And finally, the agave.  The agave is served in a little plastic container, on top of the parfait, inside the container.  I like that they don't mix it in, so I can drizzle as makes sense.  But ... it gets covered in yogurt.  You can't put it down on a counter without making a big mess.  It really should be on the side, not inside the container.  The agave was perfect, necessary to add the touch of sweetness that I really wanted.

My suggestion though?  Pumpkin seeds and honey, for a perfect fall treat ... maybe I'll just bring my own toppings next time :)

The base parfait with two toppings is only $2.95, which is an excellent value.  Each of my additions added $0.75 to the price, making this $4.45, a bit pricey.  But if I bring my own honey and seeds next time ... 

Original Review, Summer 2016

I remember when Eatsa first opened in my neighborhood.  There was a lot of hype.  I remember phrases like "your food is cooked by robots!" and "restaurant of the future!" being tossed around.  In reality, the press was confused.  The food is indeed not cooked by robots.  But, granted, the model is pretty unique.  For one, the "restaurant" is basically just a big room with cubbies and ipads.

And what do these non-robot humans create?  When they opened, Eatsa served lunch only, but they now offer breakfast as well.  The lunch dishes are all "bowls", mostly based around quinoa or salad greens.  Oh yeah, it is a healthy, entirely vegetarian, establishment, did I mention that?  Breakfast is also mostly bowls, egg scrambles, or warm porridge like quinoa.  Dishes are highly customizable, portions are great, and it is really moderately priced, particularly for the neighborhood.

There are two Eatsa locations in San Francisco now, plus one over in Berkeley, and one in SoCal somewhere.  Unfortunately, they are open only Mon-Fri, so I have little opportunity to visit, as I eat my meals in my office during the week.  I'm eagerly waiting for them to realize our neighborhood really does have people on the weekends, and to open at least on Saturdays.  Because, well, those non-robots do make some tasty bowls.  Yup, healthy food, and I liked it.

The Setup
Ordering Stations.
To order, you either order via your own phone (iphone only, sigh) or via an ipad at the front of the store.  No human interaction.  All digital payment.  I'm all for this, in particular, order ahead, but, without Android or even better, basic web support, I'm stuck using the ipads upon arrival.  Boo.

Your meal is assembled in the back somewhere by real people.  No robots, sorry.  When it is ready, it is delivered to a cubby, where you pick it up.  You can track your order status via the app and via screens in the room.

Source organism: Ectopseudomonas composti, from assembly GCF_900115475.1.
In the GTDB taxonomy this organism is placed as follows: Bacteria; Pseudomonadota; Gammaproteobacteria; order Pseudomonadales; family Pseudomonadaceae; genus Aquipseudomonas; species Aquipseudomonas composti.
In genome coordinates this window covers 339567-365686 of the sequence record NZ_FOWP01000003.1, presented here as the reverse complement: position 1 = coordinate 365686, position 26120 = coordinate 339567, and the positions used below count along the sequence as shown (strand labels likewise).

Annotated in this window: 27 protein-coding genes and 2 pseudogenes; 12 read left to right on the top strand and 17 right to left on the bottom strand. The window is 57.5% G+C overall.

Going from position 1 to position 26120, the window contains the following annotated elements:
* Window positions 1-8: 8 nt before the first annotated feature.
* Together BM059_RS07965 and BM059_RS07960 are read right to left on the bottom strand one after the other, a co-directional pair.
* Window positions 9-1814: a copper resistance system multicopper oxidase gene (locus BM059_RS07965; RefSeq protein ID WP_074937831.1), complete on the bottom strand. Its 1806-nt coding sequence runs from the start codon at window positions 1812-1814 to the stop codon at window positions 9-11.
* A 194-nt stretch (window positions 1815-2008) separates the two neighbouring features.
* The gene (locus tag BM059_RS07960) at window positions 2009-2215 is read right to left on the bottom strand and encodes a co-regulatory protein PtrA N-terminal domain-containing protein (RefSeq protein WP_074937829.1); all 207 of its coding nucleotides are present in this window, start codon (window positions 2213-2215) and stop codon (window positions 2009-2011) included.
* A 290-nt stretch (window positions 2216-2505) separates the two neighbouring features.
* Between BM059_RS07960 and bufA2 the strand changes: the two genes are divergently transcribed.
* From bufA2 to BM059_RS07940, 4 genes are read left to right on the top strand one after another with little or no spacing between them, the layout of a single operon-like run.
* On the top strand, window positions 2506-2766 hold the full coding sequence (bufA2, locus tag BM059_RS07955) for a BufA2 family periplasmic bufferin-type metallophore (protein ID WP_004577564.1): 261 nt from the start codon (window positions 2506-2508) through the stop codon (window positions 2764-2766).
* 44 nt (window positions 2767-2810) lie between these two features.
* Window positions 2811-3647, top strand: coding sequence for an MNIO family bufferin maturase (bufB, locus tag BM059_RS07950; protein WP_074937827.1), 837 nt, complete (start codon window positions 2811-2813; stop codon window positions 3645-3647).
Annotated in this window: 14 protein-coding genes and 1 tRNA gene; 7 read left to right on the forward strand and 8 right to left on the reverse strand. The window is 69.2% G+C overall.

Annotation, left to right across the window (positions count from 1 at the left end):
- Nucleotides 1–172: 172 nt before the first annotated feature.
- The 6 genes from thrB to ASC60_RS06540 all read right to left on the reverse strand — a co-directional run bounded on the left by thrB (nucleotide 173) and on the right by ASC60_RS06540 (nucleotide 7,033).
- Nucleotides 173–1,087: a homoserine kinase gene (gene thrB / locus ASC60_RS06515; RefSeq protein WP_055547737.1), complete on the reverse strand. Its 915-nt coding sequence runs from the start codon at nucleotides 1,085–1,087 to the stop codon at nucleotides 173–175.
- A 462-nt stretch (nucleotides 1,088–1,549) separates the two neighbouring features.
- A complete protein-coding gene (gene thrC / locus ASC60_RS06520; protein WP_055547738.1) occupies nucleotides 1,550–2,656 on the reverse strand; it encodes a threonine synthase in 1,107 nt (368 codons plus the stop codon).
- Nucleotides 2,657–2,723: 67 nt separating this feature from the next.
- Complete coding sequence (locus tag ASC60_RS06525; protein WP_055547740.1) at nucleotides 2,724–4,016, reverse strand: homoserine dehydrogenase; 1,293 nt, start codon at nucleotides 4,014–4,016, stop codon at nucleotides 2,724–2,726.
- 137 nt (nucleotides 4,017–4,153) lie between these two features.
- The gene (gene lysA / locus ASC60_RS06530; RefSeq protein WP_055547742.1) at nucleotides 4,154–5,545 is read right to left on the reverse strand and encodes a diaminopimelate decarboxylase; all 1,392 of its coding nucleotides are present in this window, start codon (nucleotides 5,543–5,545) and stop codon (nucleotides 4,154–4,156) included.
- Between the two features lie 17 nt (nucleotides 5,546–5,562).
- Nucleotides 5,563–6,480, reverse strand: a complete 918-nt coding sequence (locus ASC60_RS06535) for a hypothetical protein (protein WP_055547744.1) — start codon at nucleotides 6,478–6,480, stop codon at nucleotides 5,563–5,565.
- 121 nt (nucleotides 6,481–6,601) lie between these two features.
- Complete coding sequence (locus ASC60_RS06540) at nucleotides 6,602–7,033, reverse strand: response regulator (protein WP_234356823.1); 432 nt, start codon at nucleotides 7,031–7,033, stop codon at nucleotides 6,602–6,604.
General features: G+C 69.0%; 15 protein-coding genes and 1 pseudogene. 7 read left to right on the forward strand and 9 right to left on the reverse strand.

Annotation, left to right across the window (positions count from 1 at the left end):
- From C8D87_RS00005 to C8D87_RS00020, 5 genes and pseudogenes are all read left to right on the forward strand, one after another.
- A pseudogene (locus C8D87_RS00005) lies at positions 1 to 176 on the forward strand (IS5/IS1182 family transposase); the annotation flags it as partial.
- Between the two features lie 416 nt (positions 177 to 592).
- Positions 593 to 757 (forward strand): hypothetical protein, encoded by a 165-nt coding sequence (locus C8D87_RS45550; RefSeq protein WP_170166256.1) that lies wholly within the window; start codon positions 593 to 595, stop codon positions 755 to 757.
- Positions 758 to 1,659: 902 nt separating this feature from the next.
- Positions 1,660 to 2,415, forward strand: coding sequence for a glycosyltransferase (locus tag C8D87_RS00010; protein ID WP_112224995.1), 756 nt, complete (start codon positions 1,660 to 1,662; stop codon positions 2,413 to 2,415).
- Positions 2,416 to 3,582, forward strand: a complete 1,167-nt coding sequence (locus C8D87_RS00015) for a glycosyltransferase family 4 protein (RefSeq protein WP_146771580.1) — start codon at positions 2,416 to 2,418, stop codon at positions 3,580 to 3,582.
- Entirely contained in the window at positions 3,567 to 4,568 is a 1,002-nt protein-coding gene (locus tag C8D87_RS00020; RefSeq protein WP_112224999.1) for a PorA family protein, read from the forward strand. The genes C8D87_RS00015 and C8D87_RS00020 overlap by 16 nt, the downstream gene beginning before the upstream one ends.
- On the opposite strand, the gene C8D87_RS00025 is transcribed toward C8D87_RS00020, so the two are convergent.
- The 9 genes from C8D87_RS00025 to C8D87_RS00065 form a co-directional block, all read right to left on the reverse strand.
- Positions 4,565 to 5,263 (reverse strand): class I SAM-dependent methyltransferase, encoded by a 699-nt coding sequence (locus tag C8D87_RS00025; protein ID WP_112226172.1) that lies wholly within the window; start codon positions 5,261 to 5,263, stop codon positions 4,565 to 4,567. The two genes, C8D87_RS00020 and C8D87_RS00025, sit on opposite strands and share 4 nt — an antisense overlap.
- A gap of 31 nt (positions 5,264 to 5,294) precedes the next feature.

So yes, certainly different, although not quite as automated as the initial press lead me to believe.
I had read about the pickup experience, but, it was still fascinating to see.  Cubbies of assorted sizes, all numbered, with text flashing on them.

When an order is ready, your name appears on the cubby.

On my second visit, I borrowed an iphone so I could see how that process worked.  Since I ordered through the app in advance, the app showed me my cubby number, and, sure enough, my name was displayed right on it, along with a flashing "Double tap" circle.  I could see my order through the transparent window.

I double tapped, and the face plate moved away so I could grab my order.  Magic ... ish.
Cutlery Dispenser.
No silverware is provided with your order, but you can get whatever you need over on the side.  They smartly double up on forks, the most commonly used utensil.

This area also has trash/compost/recycling and napkins.

This dispenser is also magic.  It doesn't look like it, but, once I grabbed a spoon, I heard the dispenser vending a new one.  I kinda assumed they were just stacked in there and would spit out naturally, but, nope, this was actually robotic.


The breakfast menu is broken into three sections: beverages, bowls, and sides.  The only side available is a fruit cup, also available during lunch.


For breakfast, Eatsa offers 3 varieties of coffee (light, medium, and dark roast), 3 types of tea (breakfast, green, or mint), and water (sparkling, Smart Water, or house water).

No decaf coffee, no juices, so, minus a few points for that.
Light Roast Coffee.  $1.95.
"Mellow and flavorful, with bright citrus and rich chocolate notes."

I opted for the light roast.

When I ordered, I had the option to customize it by specifying my sugar level ("none", "light", "medium", or "sweet"), sugar type (regular or "low sugar blend"), milk level ("light", "medium", or "creamy", and milk type (soy, skim, half and half).  No upcharge for soy.  I went with black, assuming there would be a condiment station for me to use if I needed it.  I prefer black coffee, but, if the coffee isn't good, I'll add milk and sugar to make it bearable.

And ... the coffee wasn't very good.  It was fairly harsh, and I think just tasted rather old and over-brewed.  It was a light roast, but, yeah, not good.